California Proposition Could Reduce Non-Violent Drug Felonies To Misdemeanors

By McCarton Ackerman 10/10/14

If approved, Proposition 47 could cause a tidal wave of reform that would see the release of tens of thousands while saving hundreds of millions per year.

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California voters could soon take a stand against cops and prosecutors within the state by passing a referendum that would not only downgrade drug possession felonies to misdemeanors, but also reinvest prison money in drug treatment.

If Proposition 47 is approved, an estimated 40,000 felonies per year would be downgraded to misdemeanors, up to 10,000 state prisoners could be eligible to have their sentences retroactively reduced, and many people currently behind bars in county jails might be released immediately.

"We know the system is broken. We've known it for 30 years," said Dionne Wilson, a cop’s widow who has become the face of the campaign. "The people of California have the opportunity now to say we've had enough, we need a new way forward."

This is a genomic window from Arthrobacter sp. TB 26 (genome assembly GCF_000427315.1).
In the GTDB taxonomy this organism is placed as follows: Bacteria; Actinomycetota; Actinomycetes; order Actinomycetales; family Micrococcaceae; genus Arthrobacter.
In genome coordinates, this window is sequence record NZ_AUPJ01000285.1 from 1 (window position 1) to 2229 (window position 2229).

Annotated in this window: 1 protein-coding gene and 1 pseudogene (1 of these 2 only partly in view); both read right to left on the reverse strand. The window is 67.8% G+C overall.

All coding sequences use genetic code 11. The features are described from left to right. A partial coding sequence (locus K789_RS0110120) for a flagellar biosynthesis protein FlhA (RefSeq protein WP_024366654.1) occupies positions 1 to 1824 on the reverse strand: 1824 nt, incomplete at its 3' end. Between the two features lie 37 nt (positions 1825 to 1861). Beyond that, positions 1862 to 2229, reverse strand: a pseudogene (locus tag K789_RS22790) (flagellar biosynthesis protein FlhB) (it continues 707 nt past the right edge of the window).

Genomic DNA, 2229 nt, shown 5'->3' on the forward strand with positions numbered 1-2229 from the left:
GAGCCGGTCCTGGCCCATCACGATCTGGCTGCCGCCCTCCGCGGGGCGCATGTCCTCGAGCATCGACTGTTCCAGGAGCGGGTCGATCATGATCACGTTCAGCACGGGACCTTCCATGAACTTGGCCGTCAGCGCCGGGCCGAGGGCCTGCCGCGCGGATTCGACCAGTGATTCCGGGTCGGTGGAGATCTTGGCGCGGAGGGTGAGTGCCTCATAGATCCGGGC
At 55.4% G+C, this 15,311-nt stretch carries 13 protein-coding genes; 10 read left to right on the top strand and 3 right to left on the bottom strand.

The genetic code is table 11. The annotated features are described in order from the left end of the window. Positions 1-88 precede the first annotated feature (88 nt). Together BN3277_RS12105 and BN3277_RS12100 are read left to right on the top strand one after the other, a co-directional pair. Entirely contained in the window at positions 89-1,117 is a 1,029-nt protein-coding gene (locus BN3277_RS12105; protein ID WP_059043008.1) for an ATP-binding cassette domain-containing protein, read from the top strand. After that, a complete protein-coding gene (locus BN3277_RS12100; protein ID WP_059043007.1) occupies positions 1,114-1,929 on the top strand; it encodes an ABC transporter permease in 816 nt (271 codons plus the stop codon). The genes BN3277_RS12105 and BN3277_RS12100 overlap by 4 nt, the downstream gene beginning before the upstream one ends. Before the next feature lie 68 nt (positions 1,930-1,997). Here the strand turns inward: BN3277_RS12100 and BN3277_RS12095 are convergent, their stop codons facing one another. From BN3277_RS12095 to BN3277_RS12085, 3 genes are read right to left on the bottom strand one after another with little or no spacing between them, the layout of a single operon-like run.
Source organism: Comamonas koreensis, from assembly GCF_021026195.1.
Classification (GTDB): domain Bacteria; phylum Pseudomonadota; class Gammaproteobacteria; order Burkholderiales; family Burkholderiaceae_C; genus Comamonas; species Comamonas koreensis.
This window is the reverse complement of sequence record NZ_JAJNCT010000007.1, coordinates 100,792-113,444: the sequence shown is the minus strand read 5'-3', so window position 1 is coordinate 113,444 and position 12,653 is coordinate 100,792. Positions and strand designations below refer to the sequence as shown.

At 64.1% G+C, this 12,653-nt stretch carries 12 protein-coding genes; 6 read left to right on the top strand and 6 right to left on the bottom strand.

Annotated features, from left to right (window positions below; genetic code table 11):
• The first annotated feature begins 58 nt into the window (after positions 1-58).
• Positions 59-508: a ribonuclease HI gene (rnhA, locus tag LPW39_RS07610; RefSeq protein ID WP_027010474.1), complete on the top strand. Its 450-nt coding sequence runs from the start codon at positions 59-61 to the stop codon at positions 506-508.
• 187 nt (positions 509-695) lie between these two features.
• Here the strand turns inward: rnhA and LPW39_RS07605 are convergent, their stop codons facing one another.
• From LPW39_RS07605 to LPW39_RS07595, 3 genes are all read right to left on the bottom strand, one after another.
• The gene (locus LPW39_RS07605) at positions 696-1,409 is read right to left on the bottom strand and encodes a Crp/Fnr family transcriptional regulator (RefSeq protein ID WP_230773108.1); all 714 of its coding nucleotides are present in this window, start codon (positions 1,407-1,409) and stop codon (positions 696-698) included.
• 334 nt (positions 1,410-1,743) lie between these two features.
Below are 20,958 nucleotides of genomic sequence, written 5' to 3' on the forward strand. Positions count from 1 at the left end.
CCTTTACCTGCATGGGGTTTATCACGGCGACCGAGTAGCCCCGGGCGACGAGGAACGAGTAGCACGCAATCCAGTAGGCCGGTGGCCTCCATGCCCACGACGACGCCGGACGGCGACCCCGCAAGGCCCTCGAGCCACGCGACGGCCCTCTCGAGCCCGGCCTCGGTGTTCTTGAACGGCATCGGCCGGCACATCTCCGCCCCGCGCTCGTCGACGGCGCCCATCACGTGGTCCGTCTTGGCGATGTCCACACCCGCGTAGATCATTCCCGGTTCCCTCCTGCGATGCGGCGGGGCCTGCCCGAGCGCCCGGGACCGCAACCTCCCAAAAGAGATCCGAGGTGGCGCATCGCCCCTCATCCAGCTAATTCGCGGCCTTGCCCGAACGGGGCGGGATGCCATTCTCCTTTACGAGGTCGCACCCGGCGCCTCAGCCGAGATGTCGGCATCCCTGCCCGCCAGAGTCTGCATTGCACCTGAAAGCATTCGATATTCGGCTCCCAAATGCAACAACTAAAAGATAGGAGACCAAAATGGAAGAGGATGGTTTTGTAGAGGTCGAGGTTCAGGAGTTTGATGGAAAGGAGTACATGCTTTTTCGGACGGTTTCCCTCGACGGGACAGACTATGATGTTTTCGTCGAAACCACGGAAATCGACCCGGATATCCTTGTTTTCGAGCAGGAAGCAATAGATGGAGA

Because it costs $62,000 per year to house an inmate, the state could potentially save hundreds of millions of dollars per year. Proposition 47 suggests that 65% of the money saved would go towards mental health addiction treatment, while the remaining 35% would be allotted for reducing school truancy and victims' services.

Although the California GOP has formally rejected the measure, it was supported by half of Republican voters and 62% of all voters in a recent poll from the Public Policy Institute of California. Conservative voters who support the measure believe that reducing non-violent drug felonies to misdemeanors will ultimately make it easier to obtain employment and will reduce recidivism throughout the state.

It’s the latest attempt to right some of the wrongs of unfair drug policies that have plagued the state for decades. California passed the Fair Sentencing Act earlier this month, which ensures that anyone convicted of most offenses involving crack cocaine will not receive harsher punishments than those convicted of the same crimes involving the powder form of the drug.

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McCarton Ackerman is a freelance writer and editor living in Portland, Oregon. He has been a contributor for The Fix since October 2011, writing on a wide range of topics ranging from medical marijuana in Colorado to the world's sexiest drug smugglers. Follow him on Linkedin and Twitter.

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